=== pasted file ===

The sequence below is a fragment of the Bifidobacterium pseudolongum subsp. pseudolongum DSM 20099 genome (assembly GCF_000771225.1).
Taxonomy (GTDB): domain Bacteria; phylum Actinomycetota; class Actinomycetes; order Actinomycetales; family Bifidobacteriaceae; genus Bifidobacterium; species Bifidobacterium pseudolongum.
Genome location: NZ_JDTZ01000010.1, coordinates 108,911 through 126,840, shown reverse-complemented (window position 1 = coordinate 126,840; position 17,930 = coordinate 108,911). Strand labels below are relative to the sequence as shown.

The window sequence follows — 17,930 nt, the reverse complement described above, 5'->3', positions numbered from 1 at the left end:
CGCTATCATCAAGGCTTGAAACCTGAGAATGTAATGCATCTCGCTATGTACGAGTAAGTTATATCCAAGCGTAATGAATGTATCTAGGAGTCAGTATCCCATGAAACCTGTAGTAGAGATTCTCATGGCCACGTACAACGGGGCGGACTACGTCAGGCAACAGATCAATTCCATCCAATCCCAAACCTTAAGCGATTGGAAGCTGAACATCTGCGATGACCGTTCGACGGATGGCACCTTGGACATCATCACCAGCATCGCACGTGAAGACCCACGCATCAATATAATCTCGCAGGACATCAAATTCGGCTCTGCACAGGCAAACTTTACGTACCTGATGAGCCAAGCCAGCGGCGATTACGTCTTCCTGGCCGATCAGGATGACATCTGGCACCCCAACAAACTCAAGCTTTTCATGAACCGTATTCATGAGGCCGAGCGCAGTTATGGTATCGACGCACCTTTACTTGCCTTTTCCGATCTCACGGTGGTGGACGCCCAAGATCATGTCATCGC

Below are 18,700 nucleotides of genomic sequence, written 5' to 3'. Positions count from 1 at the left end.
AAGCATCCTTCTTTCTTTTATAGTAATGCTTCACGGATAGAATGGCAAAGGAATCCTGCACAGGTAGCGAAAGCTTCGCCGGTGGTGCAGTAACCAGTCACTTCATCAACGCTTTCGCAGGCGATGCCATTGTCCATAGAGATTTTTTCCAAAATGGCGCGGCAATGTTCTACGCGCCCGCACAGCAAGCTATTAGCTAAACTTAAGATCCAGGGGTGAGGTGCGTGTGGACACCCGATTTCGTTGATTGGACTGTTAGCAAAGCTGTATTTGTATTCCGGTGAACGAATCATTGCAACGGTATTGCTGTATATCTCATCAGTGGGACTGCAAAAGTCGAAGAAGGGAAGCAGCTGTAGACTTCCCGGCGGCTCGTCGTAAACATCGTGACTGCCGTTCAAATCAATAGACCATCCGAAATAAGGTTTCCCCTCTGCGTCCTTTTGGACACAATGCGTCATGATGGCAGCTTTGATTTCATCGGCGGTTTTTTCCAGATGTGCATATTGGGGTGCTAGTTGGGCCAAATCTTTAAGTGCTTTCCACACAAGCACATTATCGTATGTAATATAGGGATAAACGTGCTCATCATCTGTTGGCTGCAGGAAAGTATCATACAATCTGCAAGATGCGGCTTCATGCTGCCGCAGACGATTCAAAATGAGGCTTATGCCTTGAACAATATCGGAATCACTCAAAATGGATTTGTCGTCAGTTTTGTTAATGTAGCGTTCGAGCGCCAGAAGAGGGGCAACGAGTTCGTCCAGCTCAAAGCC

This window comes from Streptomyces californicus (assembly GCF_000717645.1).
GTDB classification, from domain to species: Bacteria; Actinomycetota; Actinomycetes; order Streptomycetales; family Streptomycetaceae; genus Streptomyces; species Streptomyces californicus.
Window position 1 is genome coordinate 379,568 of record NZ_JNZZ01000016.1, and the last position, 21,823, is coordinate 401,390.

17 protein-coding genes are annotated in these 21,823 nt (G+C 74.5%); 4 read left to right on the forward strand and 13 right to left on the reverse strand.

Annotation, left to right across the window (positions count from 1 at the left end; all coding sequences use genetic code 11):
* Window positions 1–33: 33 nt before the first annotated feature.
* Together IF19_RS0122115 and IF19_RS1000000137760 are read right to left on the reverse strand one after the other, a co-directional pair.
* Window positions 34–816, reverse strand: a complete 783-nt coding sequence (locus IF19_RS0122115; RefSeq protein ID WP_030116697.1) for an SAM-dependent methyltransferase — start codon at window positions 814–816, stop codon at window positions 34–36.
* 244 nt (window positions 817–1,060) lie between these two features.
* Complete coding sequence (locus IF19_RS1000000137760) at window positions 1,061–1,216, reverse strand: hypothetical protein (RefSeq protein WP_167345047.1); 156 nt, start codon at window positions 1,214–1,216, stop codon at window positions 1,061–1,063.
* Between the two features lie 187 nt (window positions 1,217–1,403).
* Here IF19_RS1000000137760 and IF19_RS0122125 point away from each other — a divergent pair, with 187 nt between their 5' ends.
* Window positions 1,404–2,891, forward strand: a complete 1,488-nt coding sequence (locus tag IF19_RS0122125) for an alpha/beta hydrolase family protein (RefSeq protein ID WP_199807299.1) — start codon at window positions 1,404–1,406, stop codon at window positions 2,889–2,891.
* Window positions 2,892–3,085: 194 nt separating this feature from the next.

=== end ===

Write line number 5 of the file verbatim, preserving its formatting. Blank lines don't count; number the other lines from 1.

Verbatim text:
CGCTATCATCAAGGCTTGAAACCTGAGAATGTAATGCATCTCGCTATGTACGAGTAAGTTATATCCAAGCGTAATGAATGTATCTAGGAGTCAGTATCCCATGAAACCTGTAGTAGAGATTCTCATGGCCACGTACAACGGGGCGGACTACGTCAGGCAACAGATCAATTCCATCCAATCCCAAACCTTAAGCGATTGGAAGCTGAACATCTGCGATGACCGTTCGACGGATGGCACCTTGGACATCATCACCAGCATCGCACGTGAAGACCCACGCATCAATATAATCTCGCAGGACATCAAATTCGGCTCTGCACAGGCAAACTTTACGTACCTGATGAGCCAAGCCAGCGGCGATTACGTCTTCCTGGCCGATCAGGATGACATCTGGCACCCCAACAAACTCAAGCTTTTCATGAACCGTATTCATGAGGCCGAGCGCAGTTATGGTATCGACGCACCTTTACTTGCCTTTTCCGATCTCACGGTGGTGGACGCCCAAGATCATGTCATCGC